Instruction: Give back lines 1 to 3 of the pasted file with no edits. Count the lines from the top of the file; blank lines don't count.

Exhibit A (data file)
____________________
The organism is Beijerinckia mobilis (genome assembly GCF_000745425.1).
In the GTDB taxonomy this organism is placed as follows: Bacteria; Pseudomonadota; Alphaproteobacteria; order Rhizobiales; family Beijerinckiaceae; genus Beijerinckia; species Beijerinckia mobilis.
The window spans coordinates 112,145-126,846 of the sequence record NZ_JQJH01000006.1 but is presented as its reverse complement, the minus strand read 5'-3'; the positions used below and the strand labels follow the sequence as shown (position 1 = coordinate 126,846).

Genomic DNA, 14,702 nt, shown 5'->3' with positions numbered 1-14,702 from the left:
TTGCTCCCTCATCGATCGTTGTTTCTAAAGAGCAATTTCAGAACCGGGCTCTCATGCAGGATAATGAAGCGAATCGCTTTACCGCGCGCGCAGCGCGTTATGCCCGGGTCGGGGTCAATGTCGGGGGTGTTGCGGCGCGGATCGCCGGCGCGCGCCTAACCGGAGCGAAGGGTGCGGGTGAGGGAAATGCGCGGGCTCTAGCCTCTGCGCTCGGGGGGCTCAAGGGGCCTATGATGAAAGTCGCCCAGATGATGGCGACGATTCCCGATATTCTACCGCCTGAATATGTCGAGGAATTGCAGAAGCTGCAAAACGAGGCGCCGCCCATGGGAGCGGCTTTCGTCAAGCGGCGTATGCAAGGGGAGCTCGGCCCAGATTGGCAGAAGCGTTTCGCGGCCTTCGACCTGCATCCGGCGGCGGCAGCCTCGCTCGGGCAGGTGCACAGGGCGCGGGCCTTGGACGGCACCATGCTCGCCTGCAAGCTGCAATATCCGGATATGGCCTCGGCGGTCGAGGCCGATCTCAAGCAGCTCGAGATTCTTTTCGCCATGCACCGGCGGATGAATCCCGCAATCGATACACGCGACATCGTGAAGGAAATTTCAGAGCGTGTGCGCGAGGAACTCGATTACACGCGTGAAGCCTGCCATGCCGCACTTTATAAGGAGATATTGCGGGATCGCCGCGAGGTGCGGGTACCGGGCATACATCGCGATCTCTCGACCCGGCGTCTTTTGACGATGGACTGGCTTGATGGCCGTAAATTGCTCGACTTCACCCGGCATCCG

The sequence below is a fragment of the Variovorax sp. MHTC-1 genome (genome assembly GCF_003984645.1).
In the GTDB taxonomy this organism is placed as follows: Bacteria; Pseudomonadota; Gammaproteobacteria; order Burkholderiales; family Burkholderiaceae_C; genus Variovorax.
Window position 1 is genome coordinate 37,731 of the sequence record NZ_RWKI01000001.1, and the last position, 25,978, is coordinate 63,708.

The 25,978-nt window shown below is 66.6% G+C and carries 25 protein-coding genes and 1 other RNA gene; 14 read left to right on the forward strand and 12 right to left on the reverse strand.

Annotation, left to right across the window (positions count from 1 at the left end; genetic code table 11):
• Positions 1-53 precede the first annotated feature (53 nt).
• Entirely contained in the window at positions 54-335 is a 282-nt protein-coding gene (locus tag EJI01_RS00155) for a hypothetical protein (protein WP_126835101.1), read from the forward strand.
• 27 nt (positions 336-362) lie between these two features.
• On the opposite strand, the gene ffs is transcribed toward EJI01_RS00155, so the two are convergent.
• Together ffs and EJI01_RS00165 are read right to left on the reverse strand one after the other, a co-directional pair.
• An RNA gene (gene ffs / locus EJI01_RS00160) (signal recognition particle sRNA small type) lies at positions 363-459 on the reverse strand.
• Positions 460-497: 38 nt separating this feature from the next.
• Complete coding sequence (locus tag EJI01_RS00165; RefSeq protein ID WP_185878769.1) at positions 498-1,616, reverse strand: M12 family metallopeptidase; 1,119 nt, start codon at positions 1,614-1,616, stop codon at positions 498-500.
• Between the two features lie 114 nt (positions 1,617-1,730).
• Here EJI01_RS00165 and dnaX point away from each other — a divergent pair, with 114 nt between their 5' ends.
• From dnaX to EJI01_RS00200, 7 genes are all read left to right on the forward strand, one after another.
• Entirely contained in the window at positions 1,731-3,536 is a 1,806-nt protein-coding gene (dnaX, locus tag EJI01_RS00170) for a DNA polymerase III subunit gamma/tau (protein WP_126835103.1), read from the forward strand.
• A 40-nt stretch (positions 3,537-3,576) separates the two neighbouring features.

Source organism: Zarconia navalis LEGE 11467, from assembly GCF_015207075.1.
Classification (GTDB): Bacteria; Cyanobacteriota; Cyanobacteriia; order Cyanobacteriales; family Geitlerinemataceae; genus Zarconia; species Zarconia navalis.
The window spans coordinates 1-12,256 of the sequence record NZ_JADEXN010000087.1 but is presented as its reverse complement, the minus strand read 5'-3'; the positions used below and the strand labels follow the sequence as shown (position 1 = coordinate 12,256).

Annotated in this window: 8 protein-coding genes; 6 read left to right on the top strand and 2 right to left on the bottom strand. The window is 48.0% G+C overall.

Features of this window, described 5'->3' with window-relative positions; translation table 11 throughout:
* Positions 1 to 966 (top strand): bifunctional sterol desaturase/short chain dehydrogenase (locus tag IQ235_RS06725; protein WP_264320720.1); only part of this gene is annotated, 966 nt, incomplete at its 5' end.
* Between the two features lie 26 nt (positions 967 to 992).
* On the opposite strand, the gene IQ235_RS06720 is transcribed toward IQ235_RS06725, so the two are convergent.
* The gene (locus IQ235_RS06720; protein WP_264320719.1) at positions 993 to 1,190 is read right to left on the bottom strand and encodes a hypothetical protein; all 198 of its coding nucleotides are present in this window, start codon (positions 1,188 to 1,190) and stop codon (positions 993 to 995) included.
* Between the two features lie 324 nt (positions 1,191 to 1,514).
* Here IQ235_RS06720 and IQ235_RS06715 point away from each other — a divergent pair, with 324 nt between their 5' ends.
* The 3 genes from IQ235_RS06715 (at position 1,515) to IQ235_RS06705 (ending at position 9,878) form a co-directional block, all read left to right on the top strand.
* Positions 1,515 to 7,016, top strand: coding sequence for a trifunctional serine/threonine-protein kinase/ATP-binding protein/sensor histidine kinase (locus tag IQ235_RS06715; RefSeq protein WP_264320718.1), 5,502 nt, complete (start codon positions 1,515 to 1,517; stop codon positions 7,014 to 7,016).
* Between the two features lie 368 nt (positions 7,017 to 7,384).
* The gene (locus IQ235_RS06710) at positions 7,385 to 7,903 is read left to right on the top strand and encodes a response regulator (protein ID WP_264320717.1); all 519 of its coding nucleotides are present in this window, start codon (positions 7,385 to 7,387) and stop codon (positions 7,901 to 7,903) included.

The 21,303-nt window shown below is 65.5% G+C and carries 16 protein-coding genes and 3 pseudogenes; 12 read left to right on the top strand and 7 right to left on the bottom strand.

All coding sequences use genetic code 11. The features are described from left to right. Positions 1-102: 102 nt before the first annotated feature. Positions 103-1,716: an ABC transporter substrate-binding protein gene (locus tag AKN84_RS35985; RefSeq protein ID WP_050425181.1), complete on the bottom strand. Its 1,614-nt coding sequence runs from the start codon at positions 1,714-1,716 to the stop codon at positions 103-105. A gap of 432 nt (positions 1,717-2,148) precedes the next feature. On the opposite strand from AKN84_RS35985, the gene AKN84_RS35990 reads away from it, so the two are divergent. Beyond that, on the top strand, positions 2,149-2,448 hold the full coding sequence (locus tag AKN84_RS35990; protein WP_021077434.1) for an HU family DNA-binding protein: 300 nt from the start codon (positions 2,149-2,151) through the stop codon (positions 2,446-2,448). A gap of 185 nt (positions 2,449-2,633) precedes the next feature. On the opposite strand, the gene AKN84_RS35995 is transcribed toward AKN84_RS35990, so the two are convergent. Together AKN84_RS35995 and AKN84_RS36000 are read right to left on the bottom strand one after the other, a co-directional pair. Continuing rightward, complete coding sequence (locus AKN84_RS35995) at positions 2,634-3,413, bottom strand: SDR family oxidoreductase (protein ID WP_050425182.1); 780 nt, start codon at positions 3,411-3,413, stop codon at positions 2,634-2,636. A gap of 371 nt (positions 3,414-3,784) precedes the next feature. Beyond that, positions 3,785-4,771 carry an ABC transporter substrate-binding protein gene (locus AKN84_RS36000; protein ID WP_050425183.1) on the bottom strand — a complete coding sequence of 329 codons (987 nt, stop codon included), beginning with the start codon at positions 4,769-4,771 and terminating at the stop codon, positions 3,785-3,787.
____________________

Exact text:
The organism is Beijerinckia mobilis (genome assembly GCF_000745425.1).
In the GTDB taxonomy this organism is placed as follows: Bacteria; Pseudomonadota; Alphaproteobacteria; order Rhizobiales; family Beijerinckiaceae; genus Beijerinckia; species Beijerinckia mobilis.
The window spans coordinates 112,145-126,846 of the sequence record NZ_JQJH01000006.1 but is presented as its reverse complement, the minus strand read 5'-3'; the positions used below and the strand labels follow the sequence as shown (position 1 = coordinate 126,846).